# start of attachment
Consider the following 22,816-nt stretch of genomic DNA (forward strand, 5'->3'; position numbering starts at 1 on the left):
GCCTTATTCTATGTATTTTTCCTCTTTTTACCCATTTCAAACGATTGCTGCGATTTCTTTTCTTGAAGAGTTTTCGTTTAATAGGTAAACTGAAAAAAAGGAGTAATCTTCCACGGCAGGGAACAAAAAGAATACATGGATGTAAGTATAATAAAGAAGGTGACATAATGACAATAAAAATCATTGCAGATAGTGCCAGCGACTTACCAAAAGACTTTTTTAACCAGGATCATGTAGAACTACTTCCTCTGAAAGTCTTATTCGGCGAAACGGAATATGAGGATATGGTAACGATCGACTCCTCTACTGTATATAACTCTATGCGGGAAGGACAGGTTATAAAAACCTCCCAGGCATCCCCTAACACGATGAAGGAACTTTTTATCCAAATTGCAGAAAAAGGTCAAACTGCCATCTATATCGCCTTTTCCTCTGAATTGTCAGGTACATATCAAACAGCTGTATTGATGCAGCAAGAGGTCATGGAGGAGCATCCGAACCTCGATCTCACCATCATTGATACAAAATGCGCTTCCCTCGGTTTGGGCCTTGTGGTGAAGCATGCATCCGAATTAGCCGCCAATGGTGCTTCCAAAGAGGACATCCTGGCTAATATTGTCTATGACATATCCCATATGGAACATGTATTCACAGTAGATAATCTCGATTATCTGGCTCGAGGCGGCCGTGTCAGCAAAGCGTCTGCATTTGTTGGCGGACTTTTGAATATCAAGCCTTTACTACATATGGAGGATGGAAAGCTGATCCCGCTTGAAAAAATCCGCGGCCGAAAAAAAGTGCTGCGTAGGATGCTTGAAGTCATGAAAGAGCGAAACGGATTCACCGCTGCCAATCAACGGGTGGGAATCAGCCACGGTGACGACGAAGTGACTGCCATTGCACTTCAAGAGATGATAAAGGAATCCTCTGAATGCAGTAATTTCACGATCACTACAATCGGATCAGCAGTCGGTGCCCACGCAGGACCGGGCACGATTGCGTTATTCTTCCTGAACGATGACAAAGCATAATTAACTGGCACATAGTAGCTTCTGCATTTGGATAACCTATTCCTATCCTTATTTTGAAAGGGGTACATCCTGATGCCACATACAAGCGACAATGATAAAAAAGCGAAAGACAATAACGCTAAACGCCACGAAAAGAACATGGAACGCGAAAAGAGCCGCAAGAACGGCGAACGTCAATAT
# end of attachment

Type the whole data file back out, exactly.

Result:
Consider the following 22,816-nt stretch of genomic DNA (forward strand, 5'->3'; position numbering starts at 1 on the left):
GCCTTATTCTATGTATTTTTCCTCTTTTTACCCATTTCAAACGATTGCTGCGATTTCTTTTCTTGAAGAGTTTTCGTTTAATAGGTAAACTGAAAAAAAGGAGTAATCTTCCACGGCAGGGAACAAAAAGAATACATGGATGTAAGTATAATAAAGAAGGTGACATAATGACAATAAAAATCATTGCAGATAGTGCCAGCGACTTACCAAAAGACTTTTTTAACCAGGATCATGTAGAACTACTTCCTCTGAAAGTCTTATTCGGCGAAACGGAATATGAGGATATGGTAACGATCGACTCCTCTACTGTATATAACTCTATGCGGGAAGGACAGGTTATAAAAACCTCCCAGGCATCCCCTAACACGATGAAGGAACTTTTTATCCAAATTGCAGAAAAAGGTCAAACTGCCATCTATATCGCCTTTTCCTCTGAATTGTCAGGTACATATCAAACAGCTGTATTGATGCAGCAAGAGGTCATGGAGGAGCATCCGAACCTCGATCTCACCATCATTGATACAAAATGCGCTTCCCTCGGTTTGGGCCTTGTGGTGAAGCATGCATCCGAATTAGCCGCCAATGGTGCTTCCAAAGAGGACATCCTGGCTAATATTGTCTATGACATATCCCATATGGAACATGTATTCACAGTAGATAATCTCGATTATCTGGCTCGAGGCGGCCGTGTCAGCAAAGCGTCTGCATTTGTTGGCGGACTTTTGAATATCAAGCCTTTACTACATATGGAGGATGGAAAGCTGATCCCGCTTGAAAAAATCCGCGGCCGAAAAAAAGTGCTGCGTAGGATGCTTGAAGTCATGAAAGAGCGAAACGGATTCACCGCTGCCAATCAACGGGTGGGAATCAGCCACGGTGACGACGAAGTGACTGCCATTGCACTTCAAGAGATGATAAAGGAATCCTCTGAATGCAGTAATTTCACGATCACTACAATCGGATCAGCAGTCGGTGCCCACGCAGGACCGGGCACGATTGCGTTATTCTTCCTGAACGATGACAAAGCATAATTAACTGGCACATAGTAGCTTCTGCATTTGGATAACCTATTCCTATCCTTATTTTGAAAGGGGTACATCCTGATGCCACATACAAGCGACAATGATAAAAAAGCGAAAGACAATAACGCTAAACGCCACGAAAAGAACATGGAACGCGAAAAGAGCCGCAAGAACGGCGAACGTCAATAT